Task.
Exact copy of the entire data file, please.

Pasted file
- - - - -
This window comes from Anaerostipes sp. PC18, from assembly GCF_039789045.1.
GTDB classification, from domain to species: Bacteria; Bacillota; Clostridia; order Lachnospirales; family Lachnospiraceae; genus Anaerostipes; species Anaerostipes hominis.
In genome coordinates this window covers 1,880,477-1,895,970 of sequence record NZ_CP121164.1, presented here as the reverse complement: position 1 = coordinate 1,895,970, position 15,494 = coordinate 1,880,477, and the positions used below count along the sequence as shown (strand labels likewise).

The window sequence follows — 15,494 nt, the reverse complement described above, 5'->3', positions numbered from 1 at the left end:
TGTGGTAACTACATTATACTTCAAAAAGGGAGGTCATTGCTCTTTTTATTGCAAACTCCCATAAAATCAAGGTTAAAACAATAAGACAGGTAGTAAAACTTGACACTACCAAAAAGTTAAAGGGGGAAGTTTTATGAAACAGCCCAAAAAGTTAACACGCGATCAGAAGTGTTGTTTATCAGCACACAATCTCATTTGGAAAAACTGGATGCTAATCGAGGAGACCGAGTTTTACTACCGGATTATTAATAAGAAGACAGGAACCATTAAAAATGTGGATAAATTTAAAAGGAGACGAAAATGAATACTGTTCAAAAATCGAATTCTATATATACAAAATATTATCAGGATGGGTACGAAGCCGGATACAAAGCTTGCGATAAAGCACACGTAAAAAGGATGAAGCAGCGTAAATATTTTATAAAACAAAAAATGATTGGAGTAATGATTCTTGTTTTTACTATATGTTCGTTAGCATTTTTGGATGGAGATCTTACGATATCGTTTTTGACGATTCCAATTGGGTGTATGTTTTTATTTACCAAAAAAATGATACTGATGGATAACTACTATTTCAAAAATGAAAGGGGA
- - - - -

This window comes from Anaerostipes sp. PC18, from assembly GCF_039789045.1.
GTDB classification, from domain to species: Bacteria; Bacillota; Clostridia; order Lachnospirales; family Lachnospiraceae; genus Anaerostipes; species Anaerostipes hominis.
In genome coordinates this window covers 1,880,477-1,895,970 of sequence record NZ_CP121164.1, presented here as the reverse complement: position 1 = coordinate 1,895,970, position 15,494 = coordinate 1,880,477, and the positions used below count along the sequence as shown (strand labels likewise).

The window sequence follows — 15,494 nt, the reverse complement described above, 5'->3', positions numbered from 1 at the left end:
TGTGGTAACTACATTATACTTCAAAAAGGGAGGTCATTGCTCTTTTTATTGCAAACTCCCATAAAATCAAGGTTAAAACAATAAGACAGGTAGTAAAACTTGACACTACCAAAAAGTTAAAGGGGGAAGTTTTATGAAACAGCCCAAAAAGTTAACACGCGATCAGAAGTGTTGTTTATCAGCACACAATCTCATTTGGAAAAACTGGATGCTAATCGAGGAGACCGAGTTTTACTACCGGATTATTAATAAGAAGACAGGAACCATTAAAAATGTGGATAAATTTAAAAGGAGACGAAAATGAATACTGTTCAAAAATCGAATTCTATATATACAAAATATTATCAGGATGGGTACGAAGCCGGATACAAAGCTTGCGATAAAGCACACGTAAAAAGGATGAAGCAGCGTAAATATTTTATAAAACAAAAAATGATTGGAGTAATGATTCTTGTTTTTACTATATGTTCGTTAGCATTTTTGGATGGAGATCTTACGATATCGTTTTTGACGATTCCAATTGGGTGTATGTTTTTATTTACCAAAAAAATGATACTGATGGATAACTACTATTTCAAAAATGAAAGGGGA